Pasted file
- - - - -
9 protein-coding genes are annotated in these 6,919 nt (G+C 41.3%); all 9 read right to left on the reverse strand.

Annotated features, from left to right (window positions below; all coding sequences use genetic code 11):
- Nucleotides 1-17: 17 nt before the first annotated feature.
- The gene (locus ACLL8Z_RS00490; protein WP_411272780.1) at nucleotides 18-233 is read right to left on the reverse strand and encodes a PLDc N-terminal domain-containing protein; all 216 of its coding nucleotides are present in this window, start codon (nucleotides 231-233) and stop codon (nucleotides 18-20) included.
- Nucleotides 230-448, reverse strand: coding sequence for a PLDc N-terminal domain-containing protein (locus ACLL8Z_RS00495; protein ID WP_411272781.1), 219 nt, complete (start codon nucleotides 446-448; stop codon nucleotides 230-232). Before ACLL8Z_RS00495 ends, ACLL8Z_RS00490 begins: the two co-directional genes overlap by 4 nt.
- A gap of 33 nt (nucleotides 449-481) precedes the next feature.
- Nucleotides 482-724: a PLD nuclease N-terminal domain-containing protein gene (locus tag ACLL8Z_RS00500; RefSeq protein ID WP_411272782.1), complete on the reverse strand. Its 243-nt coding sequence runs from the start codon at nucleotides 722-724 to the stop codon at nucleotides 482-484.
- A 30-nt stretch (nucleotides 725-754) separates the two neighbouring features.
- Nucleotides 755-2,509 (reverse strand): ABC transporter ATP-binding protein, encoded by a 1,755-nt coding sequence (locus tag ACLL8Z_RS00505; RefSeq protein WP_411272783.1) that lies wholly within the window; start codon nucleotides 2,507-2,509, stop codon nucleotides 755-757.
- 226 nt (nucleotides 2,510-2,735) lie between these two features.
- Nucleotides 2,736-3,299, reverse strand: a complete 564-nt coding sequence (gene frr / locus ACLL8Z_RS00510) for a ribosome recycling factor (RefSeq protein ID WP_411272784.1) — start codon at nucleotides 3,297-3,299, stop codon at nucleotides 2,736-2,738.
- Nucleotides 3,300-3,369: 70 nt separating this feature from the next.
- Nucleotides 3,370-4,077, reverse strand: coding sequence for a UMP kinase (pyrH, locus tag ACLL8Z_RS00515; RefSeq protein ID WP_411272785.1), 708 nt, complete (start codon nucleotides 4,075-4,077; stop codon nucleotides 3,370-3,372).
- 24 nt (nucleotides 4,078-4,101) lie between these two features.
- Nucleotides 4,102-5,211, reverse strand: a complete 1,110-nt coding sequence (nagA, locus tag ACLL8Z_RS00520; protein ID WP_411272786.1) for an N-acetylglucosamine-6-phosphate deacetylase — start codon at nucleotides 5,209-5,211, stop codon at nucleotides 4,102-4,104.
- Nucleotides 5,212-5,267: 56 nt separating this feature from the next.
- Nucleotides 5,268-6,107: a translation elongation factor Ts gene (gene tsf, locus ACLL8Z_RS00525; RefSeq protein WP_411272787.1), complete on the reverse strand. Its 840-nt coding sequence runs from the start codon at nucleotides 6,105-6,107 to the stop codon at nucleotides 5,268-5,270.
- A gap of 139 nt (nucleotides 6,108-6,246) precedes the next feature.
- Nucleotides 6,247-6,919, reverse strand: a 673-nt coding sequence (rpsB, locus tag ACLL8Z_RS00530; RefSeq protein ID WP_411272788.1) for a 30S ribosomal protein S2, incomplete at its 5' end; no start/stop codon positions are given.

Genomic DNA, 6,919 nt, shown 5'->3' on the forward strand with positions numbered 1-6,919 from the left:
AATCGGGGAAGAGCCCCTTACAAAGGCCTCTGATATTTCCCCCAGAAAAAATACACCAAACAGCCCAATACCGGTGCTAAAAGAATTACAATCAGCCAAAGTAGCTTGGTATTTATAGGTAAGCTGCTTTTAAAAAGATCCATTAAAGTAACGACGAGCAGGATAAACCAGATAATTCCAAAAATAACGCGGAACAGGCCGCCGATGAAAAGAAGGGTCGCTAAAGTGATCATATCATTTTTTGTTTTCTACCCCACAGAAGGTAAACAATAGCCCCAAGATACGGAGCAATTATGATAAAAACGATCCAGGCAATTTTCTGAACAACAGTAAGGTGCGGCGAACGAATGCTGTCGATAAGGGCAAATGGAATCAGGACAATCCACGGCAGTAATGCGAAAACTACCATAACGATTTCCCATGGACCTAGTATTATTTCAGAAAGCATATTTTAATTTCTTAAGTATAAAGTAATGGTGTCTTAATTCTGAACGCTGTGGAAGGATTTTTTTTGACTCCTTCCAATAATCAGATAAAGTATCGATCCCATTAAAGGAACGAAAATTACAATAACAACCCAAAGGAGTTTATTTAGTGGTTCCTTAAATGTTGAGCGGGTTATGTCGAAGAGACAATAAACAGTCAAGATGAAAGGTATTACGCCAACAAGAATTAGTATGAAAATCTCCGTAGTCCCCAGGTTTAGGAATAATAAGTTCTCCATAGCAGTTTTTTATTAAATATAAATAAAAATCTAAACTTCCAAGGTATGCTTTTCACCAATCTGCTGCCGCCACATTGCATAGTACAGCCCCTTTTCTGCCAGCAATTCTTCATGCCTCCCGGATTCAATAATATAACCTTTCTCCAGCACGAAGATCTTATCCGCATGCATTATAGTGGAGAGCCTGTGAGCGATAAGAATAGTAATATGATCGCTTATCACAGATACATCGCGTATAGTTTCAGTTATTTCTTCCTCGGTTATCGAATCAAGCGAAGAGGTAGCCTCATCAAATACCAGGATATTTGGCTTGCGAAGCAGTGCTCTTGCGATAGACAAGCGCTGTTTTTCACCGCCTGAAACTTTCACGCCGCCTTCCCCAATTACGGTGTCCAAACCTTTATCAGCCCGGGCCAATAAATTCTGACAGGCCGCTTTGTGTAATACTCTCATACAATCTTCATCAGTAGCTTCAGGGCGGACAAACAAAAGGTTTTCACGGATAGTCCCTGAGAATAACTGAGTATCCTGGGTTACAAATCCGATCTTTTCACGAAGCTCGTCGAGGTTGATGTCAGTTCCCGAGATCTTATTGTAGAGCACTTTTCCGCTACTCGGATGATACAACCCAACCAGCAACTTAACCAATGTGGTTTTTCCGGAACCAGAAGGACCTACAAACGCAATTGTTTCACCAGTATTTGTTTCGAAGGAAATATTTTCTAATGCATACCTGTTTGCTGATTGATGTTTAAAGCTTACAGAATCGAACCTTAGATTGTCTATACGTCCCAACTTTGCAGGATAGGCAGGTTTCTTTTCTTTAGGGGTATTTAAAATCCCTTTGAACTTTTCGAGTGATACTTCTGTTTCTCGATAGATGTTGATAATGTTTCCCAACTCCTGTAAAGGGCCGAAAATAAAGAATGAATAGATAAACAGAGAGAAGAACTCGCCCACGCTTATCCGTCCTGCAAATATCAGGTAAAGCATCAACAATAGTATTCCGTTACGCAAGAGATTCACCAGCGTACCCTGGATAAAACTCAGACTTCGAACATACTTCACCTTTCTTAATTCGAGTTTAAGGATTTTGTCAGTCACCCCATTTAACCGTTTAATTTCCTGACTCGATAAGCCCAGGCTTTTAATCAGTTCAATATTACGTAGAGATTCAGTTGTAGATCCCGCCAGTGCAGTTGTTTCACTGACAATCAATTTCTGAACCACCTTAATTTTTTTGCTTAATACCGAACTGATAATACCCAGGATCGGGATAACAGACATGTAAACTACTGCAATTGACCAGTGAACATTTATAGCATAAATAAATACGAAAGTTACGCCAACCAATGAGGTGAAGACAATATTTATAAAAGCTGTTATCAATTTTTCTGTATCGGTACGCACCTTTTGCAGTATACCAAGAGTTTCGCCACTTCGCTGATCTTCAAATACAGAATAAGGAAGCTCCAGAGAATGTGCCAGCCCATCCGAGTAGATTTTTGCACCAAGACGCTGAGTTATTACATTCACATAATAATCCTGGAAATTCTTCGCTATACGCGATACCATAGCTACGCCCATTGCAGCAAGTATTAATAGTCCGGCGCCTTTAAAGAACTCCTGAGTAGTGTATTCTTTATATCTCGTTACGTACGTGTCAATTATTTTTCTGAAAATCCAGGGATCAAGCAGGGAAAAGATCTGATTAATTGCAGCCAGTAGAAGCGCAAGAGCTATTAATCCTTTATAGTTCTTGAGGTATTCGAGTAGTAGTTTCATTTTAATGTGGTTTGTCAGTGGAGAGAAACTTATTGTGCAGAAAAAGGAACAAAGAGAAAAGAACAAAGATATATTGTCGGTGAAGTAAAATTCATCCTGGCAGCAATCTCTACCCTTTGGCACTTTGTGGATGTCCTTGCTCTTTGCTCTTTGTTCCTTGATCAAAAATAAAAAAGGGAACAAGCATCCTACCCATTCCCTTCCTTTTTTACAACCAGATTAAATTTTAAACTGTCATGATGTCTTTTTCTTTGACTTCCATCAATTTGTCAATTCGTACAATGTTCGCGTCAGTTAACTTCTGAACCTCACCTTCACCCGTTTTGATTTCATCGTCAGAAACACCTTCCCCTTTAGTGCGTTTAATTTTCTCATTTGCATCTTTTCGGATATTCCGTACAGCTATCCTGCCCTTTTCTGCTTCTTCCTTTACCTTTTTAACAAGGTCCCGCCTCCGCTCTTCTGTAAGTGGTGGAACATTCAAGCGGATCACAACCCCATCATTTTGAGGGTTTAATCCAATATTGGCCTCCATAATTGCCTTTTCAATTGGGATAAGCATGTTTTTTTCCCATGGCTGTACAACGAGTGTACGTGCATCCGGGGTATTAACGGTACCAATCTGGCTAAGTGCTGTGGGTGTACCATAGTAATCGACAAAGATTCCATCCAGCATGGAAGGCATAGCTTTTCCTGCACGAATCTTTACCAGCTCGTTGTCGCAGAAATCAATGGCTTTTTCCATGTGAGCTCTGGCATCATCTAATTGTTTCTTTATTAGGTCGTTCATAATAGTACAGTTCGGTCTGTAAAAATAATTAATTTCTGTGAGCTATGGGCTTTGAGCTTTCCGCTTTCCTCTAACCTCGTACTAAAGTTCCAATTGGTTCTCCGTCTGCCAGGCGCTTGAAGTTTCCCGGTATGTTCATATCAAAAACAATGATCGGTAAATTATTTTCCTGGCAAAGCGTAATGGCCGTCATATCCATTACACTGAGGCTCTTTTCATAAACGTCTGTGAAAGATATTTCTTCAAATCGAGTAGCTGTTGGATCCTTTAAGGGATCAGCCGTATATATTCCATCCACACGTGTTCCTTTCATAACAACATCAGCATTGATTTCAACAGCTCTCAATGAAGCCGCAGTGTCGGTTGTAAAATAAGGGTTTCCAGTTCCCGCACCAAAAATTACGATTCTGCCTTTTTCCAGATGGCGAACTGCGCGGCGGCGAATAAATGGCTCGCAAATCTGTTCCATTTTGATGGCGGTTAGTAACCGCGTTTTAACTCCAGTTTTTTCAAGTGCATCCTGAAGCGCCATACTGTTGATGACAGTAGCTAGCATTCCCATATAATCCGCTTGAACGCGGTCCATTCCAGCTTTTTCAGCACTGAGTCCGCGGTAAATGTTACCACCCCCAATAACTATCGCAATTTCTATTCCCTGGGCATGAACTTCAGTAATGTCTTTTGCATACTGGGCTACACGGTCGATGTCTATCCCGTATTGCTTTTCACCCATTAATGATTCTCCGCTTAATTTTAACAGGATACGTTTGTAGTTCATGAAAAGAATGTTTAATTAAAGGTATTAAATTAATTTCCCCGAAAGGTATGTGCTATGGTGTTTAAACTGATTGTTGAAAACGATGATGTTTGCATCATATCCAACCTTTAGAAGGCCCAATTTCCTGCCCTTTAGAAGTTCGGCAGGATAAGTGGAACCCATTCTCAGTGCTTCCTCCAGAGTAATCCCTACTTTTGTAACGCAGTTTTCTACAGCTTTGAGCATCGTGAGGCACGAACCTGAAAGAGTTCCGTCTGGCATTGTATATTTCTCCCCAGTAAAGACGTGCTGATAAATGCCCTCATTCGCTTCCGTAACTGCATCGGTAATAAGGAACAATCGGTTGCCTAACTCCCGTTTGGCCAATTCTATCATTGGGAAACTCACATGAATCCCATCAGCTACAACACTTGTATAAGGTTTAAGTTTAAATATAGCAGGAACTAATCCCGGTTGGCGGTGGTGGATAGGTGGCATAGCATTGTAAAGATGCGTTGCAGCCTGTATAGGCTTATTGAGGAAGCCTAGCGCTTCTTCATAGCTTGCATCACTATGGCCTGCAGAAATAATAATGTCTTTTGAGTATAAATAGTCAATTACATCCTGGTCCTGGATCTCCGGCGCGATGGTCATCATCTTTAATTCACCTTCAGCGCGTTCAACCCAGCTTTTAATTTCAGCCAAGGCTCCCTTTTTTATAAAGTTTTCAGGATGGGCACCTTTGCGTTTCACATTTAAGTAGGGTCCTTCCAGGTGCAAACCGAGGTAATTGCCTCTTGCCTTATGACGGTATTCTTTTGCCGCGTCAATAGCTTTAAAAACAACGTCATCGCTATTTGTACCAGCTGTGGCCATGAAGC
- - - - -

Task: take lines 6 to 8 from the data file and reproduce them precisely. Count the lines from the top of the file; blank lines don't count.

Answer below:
- A gap of 33 nt (nucleotides 449-481) precedes the next feature.
- Nucleotides 482-724: a PLD nuclease N-terminal domain-containing protein gene (locus tag ACLL8Z_RS00500; RefSeq protein ID WP_411272782.1), complete on the reverse strand. Its 243-nt coding sequence runs from the start codon at nucleotides 722-724 to the stop codon at nucleotides 482-484.
- A 30-nt stretch (nucleotides 725-754) separates the two neighbouring features.